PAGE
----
Estimated reading time: 6 minutes

As anyone who grows their own food knows, it’s incredibly satisfying creating dishes from ingredients from your own garden. You might also be aware that winter is officially cake season.

So this week we’re bringing those things together with two delicious and simple cake recipes using fruit you’ve grown yourself (or can easily get hold of).

Warming cumquat and almond cake

This cake is pretty high on the satisfaction scale for us because we grow both the cumquats and the almonds. The almonds have already been harvested in late summer, so the first step is picking the cumquats.

Freshly harvested cumquats from the garden
Freshly harvested cumquats from the garden

Since the almonds were picked, they’ve been sitting in their shells waiting for attention. The next job is taking off the outside husks, then using the nutcracker to crush the shell and get the almonds out.

A quick whiz in the blender turns almonds into almond meal, and we’re ready to make the cake.

Home grown almonds waiting to be shelled and turned into delicious cake
Home grown almonds waiting to be shelled and turned into delicious cake

Cumquat cake recipe

This gluten-free Almond and Cumquat Cake is our adaptation of a recipe by Helen Goh that appeared in ‘The Age’.

Fruit preparation
500 g cumquats
160 g raw sugar

250 g cream cheese
250 g raw sugar
4 large free-range eggs
2 tsp brandy
140 g almond meal
120 g rice flour
1 tspn baking powder

  1. Slice and de-seed the cumquats (roughly into quarters if they’re small, eighths if the fruit is larger). Toss in a bowl with the sugar and leave.
  2. Cream the cream cheese and sugar together in the blender, then add the eggs and brandy.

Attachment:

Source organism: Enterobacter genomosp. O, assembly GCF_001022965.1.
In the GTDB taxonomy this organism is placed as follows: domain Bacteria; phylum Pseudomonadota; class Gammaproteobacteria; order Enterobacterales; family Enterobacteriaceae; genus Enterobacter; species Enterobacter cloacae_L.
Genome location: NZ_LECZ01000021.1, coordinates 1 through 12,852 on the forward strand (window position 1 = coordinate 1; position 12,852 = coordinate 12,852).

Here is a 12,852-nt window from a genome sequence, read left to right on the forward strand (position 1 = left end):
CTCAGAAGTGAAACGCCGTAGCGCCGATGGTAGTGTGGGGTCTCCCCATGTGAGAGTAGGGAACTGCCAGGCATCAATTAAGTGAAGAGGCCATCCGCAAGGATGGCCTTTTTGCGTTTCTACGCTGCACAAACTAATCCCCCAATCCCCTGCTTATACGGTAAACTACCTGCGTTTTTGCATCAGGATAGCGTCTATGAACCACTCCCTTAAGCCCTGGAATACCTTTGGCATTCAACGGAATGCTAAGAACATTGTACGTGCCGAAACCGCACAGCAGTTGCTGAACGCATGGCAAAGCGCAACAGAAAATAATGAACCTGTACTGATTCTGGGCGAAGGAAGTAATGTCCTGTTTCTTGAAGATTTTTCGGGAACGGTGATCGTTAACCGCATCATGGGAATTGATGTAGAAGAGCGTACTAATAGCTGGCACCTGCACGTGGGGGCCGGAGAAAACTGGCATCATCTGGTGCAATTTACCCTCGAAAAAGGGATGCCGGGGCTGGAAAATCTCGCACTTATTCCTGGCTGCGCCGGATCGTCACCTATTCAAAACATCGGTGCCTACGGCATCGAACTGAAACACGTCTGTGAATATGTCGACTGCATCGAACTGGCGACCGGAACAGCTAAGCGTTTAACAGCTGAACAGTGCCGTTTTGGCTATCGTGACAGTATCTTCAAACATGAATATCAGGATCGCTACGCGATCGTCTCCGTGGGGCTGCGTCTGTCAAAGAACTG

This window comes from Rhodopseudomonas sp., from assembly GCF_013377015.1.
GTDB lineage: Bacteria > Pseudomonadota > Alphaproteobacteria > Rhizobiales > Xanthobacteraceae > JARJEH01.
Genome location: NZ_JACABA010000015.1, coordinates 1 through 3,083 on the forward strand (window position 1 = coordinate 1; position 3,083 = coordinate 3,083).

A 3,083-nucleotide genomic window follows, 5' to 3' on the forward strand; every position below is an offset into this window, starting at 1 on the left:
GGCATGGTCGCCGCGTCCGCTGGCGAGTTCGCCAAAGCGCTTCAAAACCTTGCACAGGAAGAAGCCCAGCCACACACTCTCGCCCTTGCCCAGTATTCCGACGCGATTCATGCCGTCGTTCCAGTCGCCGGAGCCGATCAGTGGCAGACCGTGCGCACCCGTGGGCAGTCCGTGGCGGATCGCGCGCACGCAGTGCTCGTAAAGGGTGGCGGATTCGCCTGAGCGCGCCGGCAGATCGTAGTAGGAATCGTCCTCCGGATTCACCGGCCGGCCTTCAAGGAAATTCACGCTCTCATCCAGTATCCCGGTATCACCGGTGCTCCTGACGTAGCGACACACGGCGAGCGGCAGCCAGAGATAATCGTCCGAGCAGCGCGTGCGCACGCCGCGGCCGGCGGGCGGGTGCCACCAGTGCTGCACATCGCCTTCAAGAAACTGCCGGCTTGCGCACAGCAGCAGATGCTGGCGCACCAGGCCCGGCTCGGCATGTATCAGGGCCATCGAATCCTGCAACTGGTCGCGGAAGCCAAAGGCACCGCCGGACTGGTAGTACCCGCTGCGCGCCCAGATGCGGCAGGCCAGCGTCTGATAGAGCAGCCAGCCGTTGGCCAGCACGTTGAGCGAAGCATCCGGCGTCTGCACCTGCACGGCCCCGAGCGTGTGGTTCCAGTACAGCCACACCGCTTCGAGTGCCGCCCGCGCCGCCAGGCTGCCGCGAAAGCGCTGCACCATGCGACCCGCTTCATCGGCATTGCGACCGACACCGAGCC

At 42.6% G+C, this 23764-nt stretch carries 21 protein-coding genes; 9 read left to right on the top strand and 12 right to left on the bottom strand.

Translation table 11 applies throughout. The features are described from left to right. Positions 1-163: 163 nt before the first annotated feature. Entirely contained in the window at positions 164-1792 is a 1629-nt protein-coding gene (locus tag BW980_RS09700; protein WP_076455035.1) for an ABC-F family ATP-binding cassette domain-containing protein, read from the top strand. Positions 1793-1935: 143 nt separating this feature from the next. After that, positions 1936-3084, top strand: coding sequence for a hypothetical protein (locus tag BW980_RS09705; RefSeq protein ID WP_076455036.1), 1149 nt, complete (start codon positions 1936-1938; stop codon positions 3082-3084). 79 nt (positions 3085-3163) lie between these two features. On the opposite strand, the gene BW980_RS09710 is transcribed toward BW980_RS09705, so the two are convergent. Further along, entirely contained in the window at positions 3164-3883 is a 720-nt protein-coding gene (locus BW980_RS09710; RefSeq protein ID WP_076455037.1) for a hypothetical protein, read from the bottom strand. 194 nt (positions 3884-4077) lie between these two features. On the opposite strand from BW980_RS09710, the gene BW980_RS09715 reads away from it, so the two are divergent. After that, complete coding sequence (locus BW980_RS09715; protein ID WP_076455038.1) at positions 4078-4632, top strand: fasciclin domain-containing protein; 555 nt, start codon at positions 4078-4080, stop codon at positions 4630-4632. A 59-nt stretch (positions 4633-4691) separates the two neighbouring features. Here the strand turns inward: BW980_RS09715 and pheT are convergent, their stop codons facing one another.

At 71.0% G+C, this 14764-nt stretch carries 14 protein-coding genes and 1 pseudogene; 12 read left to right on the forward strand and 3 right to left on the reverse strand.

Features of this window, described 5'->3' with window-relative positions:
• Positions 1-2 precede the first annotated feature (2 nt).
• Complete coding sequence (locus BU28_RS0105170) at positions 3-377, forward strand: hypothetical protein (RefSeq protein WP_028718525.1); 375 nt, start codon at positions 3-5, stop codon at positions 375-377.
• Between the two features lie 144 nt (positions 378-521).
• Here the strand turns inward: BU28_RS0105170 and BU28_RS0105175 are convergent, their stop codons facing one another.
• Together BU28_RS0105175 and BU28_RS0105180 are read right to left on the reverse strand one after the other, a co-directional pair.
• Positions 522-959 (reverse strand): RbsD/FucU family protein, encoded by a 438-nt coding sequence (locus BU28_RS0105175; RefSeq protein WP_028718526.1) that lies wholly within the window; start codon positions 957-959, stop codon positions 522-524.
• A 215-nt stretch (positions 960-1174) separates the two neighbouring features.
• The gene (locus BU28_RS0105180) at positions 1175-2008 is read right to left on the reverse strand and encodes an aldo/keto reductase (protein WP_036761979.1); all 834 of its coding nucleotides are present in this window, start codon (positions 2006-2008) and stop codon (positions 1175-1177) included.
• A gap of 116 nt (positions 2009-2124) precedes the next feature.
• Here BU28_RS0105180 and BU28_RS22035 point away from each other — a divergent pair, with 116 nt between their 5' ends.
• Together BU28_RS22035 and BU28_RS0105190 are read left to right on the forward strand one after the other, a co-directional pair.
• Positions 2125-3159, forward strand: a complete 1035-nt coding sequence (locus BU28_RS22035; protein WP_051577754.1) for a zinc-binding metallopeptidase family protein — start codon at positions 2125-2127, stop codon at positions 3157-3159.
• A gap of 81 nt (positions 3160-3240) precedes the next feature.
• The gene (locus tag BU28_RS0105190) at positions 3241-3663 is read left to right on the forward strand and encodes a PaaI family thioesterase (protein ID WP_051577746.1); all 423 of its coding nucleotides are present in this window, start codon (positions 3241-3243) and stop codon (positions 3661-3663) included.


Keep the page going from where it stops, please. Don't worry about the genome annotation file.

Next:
3. Mix the almond meal, flour, and baking powder together and add the dry mixture to the egg mixture.
  4. Pour the mixture into a 23 cm round cake tin. Be warned, the cumquat mixture is syrupy so if you’re using a split-rim two-piece cake tin, definitely line it with baking paper or foil. 
  5. Spread the cumquat and sugar mixture in the base of the tin, then cover gently with the cake batter.
  6. Bake at 180C for 45 minutes or until a skewer comes out clean. Cool for 15 minutes and then invert the cake onto a plate.

As always, serve with lashings of excellent cream, and preferably eat next to a roaring open fire. 

Moist pear and walnut cake (also gluten-free)

This next cake is one of our own inventions. It was created at a moment when we had lots of pears and needed a cake for a special occasion.

This is a great cake because it works just as well with very ripe fresh pears or bottled pears. The bottled pear version lends itself more to the version where the pears stay hidden at the bottom of the cake and the top is iced (see below).

You can be flexible with the flours and use anything you have, but this blend made a beautifully moist cake. Use a springform cake tin.

Pear and walnut cake (using home-grown pears, of course)
Pear and walnut cake (using home-grown pears, of course)

Which type of pear is best?

We used Packham pears in this recipe. If you’re not familiar with them, they tend to be quite large pears and start off a greenish colour. As they ripen they turn buttery yellow, and become very soft, sweet, and juicy. T